Feverfew (Tanacetum parthenium) is a member of the daisy family and it makes a wonderful addition to your herbal garden. Not only is is a beautiful plant with tiny white petals and a great big yellow center, it’s great for migraine sufferers. Migraine and headache relief is it’s most common medicinal use, but if offers so much more.
Feverfew has been used for ages to relieve headaches, treat stiffness from arthritis, and help with labor and childbirth. Although the name suggests it would work well for fevers, studies have shown it’s not very effective at doing so. Extensive research on the medicinal uses of feverfew were limited until recently, but as more and more people turn to herbalism to treat common ailments, more studies have been done on it’s effects on the body. It’s thought to hinder the production of prostaglandins, the hormone-like substances that cause pain and inflammation. This is why it’s considered effective for treating various types of arthritis.
Feverfew for Migraines
The most notable field of research regarding feverfew, however, is in the areas of head pain — migraines, tension headaches, and stress-induced headaches.
A review completed by the School of Postgraduate Medicine & Health Science in the U.K. compared the results of six studies of feverfew for migraines. Researchers found that feverfew is effective in the prevention of migraine headaches and doesn’t pose any major safely concerns. – Public Health Nutr. 2000 Dec;3(4A):509-14
Despite the fact that it states there are no major safety concerns, I urge you to still practice herbalism safely. Always consult a doctor before providing herbs to children. Also consult a doctor if you are pregnant or on blood thinners.
Growing Feverfew in Your Garden
Feverfew can easily be grown from seed. The seeds are easy to find at most garden centers and online retailers. Before you go out to purchase seeds, though, you may want to ask some friends. Feverfew can be prolific and you may have friends who are ready to thin their out. Transplant or direct sow in a sunny location. Soil type isn’t much of an issue since this is a hardy and adaptive plant. It’s even suitable in containers.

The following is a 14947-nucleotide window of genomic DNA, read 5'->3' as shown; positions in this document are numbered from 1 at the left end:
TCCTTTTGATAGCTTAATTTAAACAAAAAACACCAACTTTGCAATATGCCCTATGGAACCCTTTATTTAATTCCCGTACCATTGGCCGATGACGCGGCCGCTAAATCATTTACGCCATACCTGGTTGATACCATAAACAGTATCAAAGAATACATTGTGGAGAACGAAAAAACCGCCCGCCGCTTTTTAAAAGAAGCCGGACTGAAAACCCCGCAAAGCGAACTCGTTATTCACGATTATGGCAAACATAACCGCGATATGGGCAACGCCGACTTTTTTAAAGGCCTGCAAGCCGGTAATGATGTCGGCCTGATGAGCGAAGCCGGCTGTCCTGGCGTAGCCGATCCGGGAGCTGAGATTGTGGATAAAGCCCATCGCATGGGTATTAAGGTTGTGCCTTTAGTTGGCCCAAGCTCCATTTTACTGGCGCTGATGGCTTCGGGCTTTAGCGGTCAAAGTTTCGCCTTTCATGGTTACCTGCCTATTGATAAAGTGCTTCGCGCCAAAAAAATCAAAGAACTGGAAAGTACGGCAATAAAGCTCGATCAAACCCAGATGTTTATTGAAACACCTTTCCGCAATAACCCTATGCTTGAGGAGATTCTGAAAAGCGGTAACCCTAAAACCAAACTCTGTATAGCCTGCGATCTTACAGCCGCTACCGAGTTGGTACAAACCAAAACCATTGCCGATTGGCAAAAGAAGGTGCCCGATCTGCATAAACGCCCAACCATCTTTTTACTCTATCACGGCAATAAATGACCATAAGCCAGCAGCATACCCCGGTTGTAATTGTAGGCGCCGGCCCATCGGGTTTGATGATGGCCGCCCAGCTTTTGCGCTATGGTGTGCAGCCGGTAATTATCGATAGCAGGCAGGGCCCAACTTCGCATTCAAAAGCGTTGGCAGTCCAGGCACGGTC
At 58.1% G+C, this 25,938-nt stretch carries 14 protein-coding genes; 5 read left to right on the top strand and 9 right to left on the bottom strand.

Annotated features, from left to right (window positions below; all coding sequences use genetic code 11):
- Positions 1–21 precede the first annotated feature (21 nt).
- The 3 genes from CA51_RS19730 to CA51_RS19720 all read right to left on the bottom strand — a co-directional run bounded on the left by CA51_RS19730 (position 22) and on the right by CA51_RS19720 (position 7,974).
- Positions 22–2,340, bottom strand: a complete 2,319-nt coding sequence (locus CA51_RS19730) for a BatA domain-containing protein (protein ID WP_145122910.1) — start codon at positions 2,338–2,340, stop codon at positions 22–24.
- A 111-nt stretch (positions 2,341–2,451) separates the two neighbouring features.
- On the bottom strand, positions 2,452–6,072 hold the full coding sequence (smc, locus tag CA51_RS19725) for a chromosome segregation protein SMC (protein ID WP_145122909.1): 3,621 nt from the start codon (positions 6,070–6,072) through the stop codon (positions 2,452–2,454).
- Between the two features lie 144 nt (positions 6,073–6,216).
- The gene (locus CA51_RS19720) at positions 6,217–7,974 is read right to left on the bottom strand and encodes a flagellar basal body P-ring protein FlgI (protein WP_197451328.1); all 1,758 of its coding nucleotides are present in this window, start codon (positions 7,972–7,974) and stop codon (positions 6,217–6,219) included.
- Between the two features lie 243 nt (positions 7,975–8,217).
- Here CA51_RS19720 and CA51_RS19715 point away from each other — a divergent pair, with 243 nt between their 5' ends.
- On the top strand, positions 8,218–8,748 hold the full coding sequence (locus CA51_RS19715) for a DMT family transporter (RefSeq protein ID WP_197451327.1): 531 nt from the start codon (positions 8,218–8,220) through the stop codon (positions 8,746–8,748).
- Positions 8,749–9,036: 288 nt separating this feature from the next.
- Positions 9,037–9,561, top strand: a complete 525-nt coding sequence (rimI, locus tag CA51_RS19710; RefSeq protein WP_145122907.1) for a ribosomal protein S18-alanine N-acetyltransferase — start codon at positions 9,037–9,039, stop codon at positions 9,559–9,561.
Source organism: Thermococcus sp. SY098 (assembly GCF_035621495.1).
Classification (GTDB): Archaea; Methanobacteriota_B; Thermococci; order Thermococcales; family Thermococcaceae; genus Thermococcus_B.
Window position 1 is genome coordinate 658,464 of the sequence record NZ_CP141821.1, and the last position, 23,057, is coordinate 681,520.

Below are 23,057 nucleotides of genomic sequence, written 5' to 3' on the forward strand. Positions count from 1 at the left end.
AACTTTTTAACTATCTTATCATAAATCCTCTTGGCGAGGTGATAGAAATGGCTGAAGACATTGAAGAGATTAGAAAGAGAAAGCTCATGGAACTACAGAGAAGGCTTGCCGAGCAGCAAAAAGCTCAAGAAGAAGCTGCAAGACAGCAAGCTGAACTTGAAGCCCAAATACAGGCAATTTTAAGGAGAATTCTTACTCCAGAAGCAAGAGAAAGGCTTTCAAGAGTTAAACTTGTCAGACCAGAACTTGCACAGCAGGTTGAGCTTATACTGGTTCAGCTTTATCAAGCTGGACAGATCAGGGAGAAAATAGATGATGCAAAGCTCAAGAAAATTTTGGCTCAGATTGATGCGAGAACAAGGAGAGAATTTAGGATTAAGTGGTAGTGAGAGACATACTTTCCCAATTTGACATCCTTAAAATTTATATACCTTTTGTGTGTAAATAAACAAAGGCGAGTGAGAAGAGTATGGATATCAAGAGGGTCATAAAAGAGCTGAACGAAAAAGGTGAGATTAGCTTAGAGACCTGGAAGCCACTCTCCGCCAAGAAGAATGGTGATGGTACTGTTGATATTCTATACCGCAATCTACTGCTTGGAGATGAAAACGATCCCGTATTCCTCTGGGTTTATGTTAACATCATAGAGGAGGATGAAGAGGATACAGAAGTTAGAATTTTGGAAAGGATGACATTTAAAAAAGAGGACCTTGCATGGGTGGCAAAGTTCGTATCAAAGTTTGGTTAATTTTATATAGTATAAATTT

You’ll start to see flowers that very first year, blooming from July to October in most parts of the country. It’s a self-seeding perennial, so cut back to the ground in the fall.
Cutting the blossoms from your plants will keep them in bloom for longer. If you’re harvesting for medicinal purposes, harvest the full stems that have open blooms and healthy green leaves. Feverfew for migraines calls for a combination of flowers and leaves.
Feverfew Migraine Tincture Recipe
Are you ready to try feverfew for migraines instead of grabbing for Excedrin? A tincture is an easy way to get started. This is the recipe I’ve been using for the last few years and I’ve been really happy with it.
- A quart mason jar with lid
- 1/2 cup Lemon Balm (a little over 2 oz)
- 1/3 cup Feverfew (a little under 2 oz)
- Approximately 3 1/2 cups 100 Proof Vodka
Collect lemon balm leaves and a combination of feverfew leaves and blossoms. Wash them thoroughly and chop until they are fine.
Add your chopped herbs to your jar and fill the jar with vodka. Your herbs should be 1-2″ below the surface. This is a good time to label your jar with the contents as well as the date. You’ll think you can remember what’s in it and when it was prepared, but life happens.
Place your jar on a warm, sunny windowsill. You’ll want to leave it there for four or five weeks, shaking daily. After that time, strain the mixture with a cheesecloth into an amber bottle. You can use clear glass if you prefer, but the amber bottles really do keep your tinctures potent for a longer period of time.
This tincture is good at room temperature for up to 5 years if kept in a cool, dark place.